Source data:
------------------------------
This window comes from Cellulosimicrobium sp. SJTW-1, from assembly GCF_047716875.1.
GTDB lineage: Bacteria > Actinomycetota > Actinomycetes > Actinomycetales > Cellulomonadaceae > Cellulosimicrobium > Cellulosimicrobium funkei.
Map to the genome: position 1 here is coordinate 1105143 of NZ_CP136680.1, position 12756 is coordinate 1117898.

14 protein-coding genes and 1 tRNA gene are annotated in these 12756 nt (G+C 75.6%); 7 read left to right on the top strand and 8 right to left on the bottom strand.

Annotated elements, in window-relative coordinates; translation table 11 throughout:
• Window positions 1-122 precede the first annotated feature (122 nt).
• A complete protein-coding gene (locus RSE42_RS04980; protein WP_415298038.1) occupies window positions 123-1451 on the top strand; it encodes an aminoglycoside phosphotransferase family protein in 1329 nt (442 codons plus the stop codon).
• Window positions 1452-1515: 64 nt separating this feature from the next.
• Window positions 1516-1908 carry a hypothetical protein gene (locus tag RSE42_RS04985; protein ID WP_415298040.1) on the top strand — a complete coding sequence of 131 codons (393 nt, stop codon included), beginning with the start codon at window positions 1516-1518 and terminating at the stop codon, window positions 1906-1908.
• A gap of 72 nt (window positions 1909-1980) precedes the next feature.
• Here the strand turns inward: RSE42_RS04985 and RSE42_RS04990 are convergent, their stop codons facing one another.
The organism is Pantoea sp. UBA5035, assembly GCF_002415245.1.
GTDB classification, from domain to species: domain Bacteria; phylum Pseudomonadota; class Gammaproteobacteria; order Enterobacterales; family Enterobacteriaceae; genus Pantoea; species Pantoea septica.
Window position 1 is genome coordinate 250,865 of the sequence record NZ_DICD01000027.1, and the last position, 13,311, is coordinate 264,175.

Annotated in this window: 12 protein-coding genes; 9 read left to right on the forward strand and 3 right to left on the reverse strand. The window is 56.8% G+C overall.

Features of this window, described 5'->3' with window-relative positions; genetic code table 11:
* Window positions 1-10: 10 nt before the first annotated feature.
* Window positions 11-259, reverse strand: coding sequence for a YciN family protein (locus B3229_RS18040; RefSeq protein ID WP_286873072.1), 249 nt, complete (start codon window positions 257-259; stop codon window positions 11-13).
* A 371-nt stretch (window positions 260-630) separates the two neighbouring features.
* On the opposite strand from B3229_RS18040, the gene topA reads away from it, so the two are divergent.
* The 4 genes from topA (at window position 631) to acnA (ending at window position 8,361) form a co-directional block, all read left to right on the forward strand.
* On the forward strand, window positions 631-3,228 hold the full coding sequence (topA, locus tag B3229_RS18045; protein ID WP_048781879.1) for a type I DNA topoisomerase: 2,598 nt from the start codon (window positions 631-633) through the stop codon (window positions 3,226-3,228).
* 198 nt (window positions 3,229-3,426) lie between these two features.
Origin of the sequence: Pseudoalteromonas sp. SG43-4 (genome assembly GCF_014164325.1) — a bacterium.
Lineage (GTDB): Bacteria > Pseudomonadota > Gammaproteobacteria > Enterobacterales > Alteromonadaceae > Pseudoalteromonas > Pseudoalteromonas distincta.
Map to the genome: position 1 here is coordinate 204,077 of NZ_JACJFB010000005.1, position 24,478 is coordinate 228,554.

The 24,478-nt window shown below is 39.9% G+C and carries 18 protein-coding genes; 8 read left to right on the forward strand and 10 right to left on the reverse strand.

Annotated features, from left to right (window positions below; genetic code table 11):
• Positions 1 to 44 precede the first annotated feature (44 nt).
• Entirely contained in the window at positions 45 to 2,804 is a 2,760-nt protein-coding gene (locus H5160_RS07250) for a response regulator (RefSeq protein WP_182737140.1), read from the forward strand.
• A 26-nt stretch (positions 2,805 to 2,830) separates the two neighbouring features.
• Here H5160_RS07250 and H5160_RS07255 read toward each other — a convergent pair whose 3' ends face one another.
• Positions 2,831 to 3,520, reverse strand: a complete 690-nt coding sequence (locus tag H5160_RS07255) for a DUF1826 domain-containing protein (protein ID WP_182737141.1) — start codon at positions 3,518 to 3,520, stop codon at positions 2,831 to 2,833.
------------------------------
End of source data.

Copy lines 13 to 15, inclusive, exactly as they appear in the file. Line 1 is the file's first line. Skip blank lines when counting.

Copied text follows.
GTDB classification, from domain to species: domain Bacteria; phylum Pseudomonadota; class Gammaproteobacteria; order Enterobacterales; family Enterobacteriaceae; genus Pantoea; species Pantoea septica.
Window position 1 is genome coordinate 250,865 of the sequence record NZ_DICD01000027.1, and the last position, 13,311, is coordinate 264,175.

Annotated in this window: 12 protein-coding genes; 9 read left to right on the forward strand and 3 right to left on the reverse strand. The window is 56.8% G+C overall.